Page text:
From the dramatic to the mundane and back again. And again. And once more, just for good measure.
I'm a writer and a mother. I've lost three children, started a new career, bought a new house, endured countless surgeries, survived a fourth pregnancy, gave birth to a baby girl, watched my husband start a new career, lobbied for women's rights, weathered a fifth pregnancy and another baby girl, and, on occasion, picked my nose. And I have the audacity to force every bit of it onto my readers (the stories, not the boogers).
Join me as I attempt to figure out this mothering thing, freak out about receiving what I asked for, alternately complain and wax joyous about life in general and my husband specifically, and occasionally talk about waxing, boobs, and beauty products. Or not, your call.
[Insert record scratch] Drama strikes once again. But I can't talk about it publicly. Yet. If I know you and love you, drop me a line to ask for the link to my password protected blog. I'll fill you in there.
Editorial note: I welcome intelligent debate and welcome everyone's opinion - as long as you're not a judgmental bastard. So keep your comments well-meaning, and we'll all learn from one another. Otherwise, I'll kick your ass.
Specifics, if you're interested:
Our first son, Thomas, was diagnosed with a very severe, lethal form of Arthrogryposis at 22 weeks gestation. After gathering as much knowledge and doing as much soul-searching as we could, we decided to terminate the pregnancy to save Thomas from further physical pain. To learn more about him and my fight for women's rights, check out the "Best Reads" entry or the "Politico in Training" category.
Our second son, John, died during what we now believe was a "run-of-the-mill" miscarriage. His development was always a bit behind, though we did see a heartbeat before he died.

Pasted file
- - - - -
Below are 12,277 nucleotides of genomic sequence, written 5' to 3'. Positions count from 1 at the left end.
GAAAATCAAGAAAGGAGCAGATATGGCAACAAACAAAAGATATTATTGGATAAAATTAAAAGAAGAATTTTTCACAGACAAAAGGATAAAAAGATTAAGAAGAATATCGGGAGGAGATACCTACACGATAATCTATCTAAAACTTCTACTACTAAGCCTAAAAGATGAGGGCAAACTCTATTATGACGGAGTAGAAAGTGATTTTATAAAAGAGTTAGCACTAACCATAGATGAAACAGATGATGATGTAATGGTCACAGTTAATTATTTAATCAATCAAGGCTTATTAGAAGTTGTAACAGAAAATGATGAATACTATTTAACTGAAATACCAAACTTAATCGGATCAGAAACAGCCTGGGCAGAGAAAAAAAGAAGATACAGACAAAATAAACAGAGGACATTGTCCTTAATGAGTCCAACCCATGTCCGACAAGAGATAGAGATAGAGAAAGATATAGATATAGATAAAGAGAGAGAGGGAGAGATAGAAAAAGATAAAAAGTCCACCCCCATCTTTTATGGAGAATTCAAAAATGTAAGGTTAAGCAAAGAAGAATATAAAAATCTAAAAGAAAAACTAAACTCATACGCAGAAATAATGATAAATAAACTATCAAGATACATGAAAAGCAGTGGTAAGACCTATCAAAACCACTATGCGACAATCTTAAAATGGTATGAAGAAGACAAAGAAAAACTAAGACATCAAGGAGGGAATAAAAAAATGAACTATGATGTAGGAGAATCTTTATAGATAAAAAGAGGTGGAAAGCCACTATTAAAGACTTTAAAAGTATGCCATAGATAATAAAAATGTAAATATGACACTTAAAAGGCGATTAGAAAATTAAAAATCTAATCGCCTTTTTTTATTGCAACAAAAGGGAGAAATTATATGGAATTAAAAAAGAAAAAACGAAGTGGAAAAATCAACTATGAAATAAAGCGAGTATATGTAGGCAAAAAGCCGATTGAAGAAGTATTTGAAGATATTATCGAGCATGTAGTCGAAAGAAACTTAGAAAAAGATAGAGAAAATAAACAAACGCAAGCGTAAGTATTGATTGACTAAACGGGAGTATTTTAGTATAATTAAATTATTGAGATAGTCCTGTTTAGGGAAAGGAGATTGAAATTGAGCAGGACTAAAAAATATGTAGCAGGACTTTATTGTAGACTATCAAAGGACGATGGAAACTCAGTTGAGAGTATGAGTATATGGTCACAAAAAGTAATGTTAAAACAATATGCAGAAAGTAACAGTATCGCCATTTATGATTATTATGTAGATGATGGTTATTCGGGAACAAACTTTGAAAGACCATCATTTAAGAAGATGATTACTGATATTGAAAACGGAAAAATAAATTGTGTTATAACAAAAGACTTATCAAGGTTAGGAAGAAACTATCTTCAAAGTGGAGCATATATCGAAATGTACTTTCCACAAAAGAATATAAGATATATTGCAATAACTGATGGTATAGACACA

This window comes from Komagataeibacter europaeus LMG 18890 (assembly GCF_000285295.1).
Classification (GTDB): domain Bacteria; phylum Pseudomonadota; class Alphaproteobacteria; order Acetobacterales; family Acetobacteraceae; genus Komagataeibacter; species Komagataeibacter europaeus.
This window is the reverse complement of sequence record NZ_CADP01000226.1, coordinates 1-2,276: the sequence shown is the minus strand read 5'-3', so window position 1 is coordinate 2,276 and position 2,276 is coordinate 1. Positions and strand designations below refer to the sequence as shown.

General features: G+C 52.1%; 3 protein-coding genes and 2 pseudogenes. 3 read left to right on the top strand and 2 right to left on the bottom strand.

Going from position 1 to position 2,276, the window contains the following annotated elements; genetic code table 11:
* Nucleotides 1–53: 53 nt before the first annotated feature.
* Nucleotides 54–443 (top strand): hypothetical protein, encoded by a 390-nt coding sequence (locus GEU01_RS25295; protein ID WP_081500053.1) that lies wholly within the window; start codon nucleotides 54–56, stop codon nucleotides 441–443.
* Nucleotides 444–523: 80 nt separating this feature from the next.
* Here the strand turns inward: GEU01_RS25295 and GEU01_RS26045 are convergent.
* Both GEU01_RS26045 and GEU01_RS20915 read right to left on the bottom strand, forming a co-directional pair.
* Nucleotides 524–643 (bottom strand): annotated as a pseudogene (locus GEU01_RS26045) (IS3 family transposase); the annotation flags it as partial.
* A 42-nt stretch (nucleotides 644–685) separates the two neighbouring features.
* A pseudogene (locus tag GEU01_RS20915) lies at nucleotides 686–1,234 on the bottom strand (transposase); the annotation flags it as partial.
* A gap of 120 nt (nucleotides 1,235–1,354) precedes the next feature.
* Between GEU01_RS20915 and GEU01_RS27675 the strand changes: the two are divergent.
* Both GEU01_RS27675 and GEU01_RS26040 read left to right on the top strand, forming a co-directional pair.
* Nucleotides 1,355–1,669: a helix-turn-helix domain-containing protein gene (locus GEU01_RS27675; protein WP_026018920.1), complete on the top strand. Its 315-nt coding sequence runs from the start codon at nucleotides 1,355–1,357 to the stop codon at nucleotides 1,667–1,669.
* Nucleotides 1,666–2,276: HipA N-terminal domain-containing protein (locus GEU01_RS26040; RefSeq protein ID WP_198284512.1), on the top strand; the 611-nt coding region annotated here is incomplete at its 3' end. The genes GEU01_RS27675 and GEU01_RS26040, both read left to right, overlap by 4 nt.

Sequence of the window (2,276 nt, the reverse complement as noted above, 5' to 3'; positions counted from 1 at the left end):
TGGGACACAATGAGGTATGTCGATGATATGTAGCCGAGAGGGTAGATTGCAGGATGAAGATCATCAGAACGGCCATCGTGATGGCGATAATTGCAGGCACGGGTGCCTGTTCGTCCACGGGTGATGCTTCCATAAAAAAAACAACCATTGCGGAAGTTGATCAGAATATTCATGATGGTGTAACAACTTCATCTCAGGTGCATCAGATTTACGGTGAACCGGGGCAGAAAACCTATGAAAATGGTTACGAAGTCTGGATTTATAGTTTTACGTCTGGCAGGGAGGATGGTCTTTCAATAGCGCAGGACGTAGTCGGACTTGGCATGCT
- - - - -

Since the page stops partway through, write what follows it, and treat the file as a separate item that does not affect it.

Our third son, Todd Albert, died in utero late in the first trimester. The two working theories about his death are that he either didn't receive enough progesterone, or his development was halted by intrauterine adhesions (Asherman's Syndrome), or both. His chromosomes, like Thomas's, were perfect.
Thomas's birth was "normal" except for the fact that he was no longer living. But following each of my miscarriages, I had to have two D&Cs, for a total of four. Somewhere in there I developed Asherman's Syndrome. In early 2004 I underwent surgery and subsequent hormone therapy to remove the adhesions and "renovate" my uterus.
I became pregnant with my daughter, Hannah, right after healing. My pregnancy with her was challenging, but not too difficult, despite a diagnosis of placenta increta just before her birth. Her planned c-section at 37-weeks in January of 2005 went amazingly well, and my uterus was spared thanks to a team of amazing doctors. But her subsequent NICU stay scared the bejeezus out of us. She recoved without problems, though, and is now the all-consuming joy of my life.
In the spring of 2006 we discovered more uterine scarring, and I underwend another hysteroscopy, a balloon catheter, and more hormone therapy to correct it.
In November of 2006 we became pregnant for the fifth time. There was a big bleeding scare between five and six weeks gestation, which was attributed to a sudden drop in progesterone and corrected with supplements. All anatomy scans and prenatal testing revealed a very active, very healthy baby girl. An MRI at 34 weeks showed placenta accreta and a bi-lobed placenta, so we proceeded with a planned, all-hands-on-deck c-section once again. The end result was a perfectly healthy Baby Sister - also known as Caroline. My uterus was saved and we now get to relax and enjoy our family without thoughts of reproduction... at least for a few more years.